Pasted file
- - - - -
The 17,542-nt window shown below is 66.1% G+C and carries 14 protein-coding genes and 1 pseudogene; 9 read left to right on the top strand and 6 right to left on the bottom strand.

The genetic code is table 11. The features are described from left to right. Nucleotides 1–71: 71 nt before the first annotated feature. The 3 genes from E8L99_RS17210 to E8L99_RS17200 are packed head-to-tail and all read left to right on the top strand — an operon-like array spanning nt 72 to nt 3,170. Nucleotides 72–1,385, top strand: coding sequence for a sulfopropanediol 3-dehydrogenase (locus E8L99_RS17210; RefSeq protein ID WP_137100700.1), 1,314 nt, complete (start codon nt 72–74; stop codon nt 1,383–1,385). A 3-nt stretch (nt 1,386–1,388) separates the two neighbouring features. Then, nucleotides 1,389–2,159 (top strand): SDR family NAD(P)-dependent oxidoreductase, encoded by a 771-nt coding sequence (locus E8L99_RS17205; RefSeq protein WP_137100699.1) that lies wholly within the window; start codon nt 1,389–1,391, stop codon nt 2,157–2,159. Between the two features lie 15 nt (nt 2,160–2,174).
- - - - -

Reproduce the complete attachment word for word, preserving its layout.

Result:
The 17,542-nt window shown below is 66.1% G+C and carries 14 protein-coding genes and 1 pseudogene; 9 read left to right on the top strand and 6 right to left on the bottom strand.

The genetic code is table 11. The features are described from left to right. Nucleotides 1–71: 71 nt before the first annotated feature. The 3 genes from E8L99_RS17210 to E8L99_RS17200 are packed head-to-tail and all read left to right on the top strand — an operon-like array spanning nt 72 to nt 3,170. Nucleotides 72–1,385, top strand: coding sequence for a sulfopropanediol 3-dehydrogenase (locus E8L99_RS17210; RefSeq protein ID WP_137100700.1), 1,314 nt, complete (start codon nt 72–74; stop codon nt 1,383–1,385). A 3-nt stretch (nt 1,386–1,388) separates the two neighbouring features. Then, nucleotides 1,389–2,159 (top strand): SDR family NAD(P)-dependent oxidoreductase, encoded by a 771-nt coding sequence (locus E8L99_RS17205; RefSeq protein WP_137100699.1) that lies wholly within the window; start codon nt 1,389–1,391, stop codon nt 2,157–2,159. Between the two features lie 15 nt (nt 2,160–2,174).